I would have liked for the arbitrator to have full authority to determine what is satisfactory, based on representations made by both sides. It should not be a matter of siding completely with one side and rejecting everything from the other side. I do not agree with that approach. I am convinced that both sides have interesting proposals, and it would be unfortunate to let four years go by without the best ideas from both parties being included in the agreement. I find that approach deplorable. It is like denying the fact that both sides can make reasonable proposals. I think there are intelligent people on both sides, and I wish the best ideas would be included in the agreement. This could only benefit Canadian society.
My other concern relates, of course, to the clauses that create a double standard regarding salaries. I find these clauses totally unacceptable. It is ridiculous to discriminate on the basis of age, as is essentially the case here, since these clauses primarily affect younger workers. We have abolished discrimination based on salary. Ever since I was young—and that was many years ago—I have heard that we should have equal pay for equal work. Suddenly, we are backtracking. I simply cannot understand that. I cannot understand why we would backtrack on such a fundamental principle in Canadian society.
I understand full well that there may be objectives, but perhaps they can be achieved in another way. Some day, these things will be redefined within Canada Post and we will have to see how that can be done, but I do not believe in solving one problem by creating another.
To give my colleagues an idea of what it means on a daily basis, over and above the fact that it is unacceptable, let them imagine trying to manage two different salary groups with different vacation time and pension funds; to someone with an understanding of management, it is already a nightmare. It is not helpful; rather, it is like shooting oneself in the foot. The savings they think are being generated will have to be reinvested to manage these problems, leaving no one satisfied. I do not believe that this is a solution, either in terms of management or morally. In fact, I believe it is truly reprehensible.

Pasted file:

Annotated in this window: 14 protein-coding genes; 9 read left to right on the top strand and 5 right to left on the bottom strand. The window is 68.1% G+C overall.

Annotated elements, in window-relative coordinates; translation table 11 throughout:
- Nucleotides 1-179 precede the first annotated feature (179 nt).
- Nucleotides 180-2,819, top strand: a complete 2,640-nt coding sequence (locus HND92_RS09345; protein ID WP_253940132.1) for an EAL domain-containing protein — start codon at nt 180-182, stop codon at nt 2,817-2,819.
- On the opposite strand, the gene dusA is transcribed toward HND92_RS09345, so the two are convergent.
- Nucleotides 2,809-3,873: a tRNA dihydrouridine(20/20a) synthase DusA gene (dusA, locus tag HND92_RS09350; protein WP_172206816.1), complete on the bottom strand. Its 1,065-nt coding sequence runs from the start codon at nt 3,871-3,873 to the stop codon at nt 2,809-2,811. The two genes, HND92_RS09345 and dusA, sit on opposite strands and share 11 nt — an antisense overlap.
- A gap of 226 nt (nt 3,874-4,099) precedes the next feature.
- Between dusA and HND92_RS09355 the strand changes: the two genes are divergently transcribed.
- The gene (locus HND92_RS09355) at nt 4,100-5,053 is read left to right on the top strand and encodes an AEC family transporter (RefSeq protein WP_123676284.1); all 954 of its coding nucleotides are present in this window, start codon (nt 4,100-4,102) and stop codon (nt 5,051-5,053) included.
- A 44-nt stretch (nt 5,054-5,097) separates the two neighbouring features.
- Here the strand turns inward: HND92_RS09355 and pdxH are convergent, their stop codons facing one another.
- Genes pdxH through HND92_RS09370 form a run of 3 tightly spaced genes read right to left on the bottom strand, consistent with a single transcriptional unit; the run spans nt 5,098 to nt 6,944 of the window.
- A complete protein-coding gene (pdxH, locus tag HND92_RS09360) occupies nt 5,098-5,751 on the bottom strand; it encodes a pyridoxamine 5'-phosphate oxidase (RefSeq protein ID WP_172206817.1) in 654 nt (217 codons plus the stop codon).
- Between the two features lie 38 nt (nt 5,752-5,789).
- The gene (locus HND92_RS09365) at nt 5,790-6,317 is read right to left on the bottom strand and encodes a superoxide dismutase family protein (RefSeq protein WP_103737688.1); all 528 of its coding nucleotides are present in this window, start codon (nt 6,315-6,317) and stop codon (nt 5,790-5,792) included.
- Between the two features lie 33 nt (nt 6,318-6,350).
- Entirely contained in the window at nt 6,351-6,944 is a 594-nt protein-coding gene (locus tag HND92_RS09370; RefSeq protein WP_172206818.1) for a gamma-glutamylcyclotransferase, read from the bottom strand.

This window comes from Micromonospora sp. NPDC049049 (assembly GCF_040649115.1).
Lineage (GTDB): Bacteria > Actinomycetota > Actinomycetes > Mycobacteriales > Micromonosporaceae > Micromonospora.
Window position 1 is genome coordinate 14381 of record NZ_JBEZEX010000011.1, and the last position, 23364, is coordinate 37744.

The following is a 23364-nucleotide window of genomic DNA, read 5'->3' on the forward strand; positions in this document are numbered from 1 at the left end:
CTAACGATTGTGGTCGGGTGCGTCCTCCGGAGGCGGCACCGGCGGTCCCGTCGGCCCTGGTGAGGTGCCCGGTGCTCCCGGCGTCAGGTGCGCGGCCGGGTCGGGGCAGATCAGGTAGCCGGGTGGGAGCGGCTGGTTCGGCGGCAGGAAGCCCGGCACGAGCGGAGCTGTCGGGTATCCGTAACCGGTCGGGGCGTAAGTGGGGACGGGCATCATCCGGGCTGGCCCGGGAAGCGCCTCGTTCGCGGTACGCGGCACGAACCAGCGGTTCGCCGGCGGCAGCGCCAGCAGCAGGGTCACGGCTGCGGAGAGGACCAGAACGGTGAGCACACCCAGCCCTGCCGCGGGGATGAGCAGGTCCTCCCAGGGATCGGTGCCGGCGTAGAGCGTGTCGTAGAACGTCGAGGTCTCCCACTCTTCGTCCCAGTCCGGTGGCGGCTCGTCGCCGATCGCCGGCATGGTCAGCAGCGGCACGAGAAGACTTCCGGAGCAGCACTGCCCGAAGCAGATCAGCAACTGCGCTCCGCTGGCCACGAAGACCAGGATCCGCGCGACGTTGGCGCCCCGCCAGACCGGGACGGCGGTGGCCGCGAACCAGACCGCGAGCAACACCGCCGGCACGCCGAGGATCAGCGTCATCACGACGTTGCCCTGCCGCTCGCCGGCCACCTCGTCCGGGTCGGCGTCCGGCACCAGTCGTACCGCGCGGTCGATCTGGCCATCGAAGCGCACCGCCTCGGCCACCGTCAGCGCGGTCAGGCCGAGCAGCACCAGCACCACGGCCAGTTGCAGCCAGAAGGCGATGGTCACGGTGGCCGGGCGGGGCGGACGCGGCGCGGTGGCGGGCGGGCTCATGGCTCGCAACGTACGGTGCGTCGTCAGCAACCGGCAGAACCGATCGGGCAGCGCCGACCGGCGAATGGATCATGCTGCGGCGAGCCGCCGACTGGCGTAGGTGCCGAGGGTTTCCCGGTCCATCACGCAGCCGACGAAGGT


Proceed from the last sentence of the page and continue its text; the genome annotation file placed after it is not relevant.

Furthermore, I fear that the orphan clauses being imposed at Canada Post will serve as an example and later be extended to other sectors. Is this a Trojan horse, bringing orphan clauses to the entire federal public service and society in general? I should hope not. I truly hope that we will not go down that road, because all we will be doing is creating resentment. I do not believe that anyone on either side of the House wants to create resentment. I do not believe that. But we must consider the consequences and the options. We need to consider where this will take us. That is why we must consider these problems from a different angle.
I truly want to believe that senior management at Canada Post is independent. People are appointed and given mandates. However, when senior managers are hired and given their mandates, perhaps they could be given real incentives not to engage in confrontation. For example, why not cut the CEO's salary during a lockout. Those kinds of things could be done. Perhaps then they would be more proactive in resolving issues.
In conclusion, it is important to remember that Canada Post is a public corporation. For that reason, it must set an example in the way it treats its employees. I think that there is still work to be done and ending the lockout would be a step in the right direction.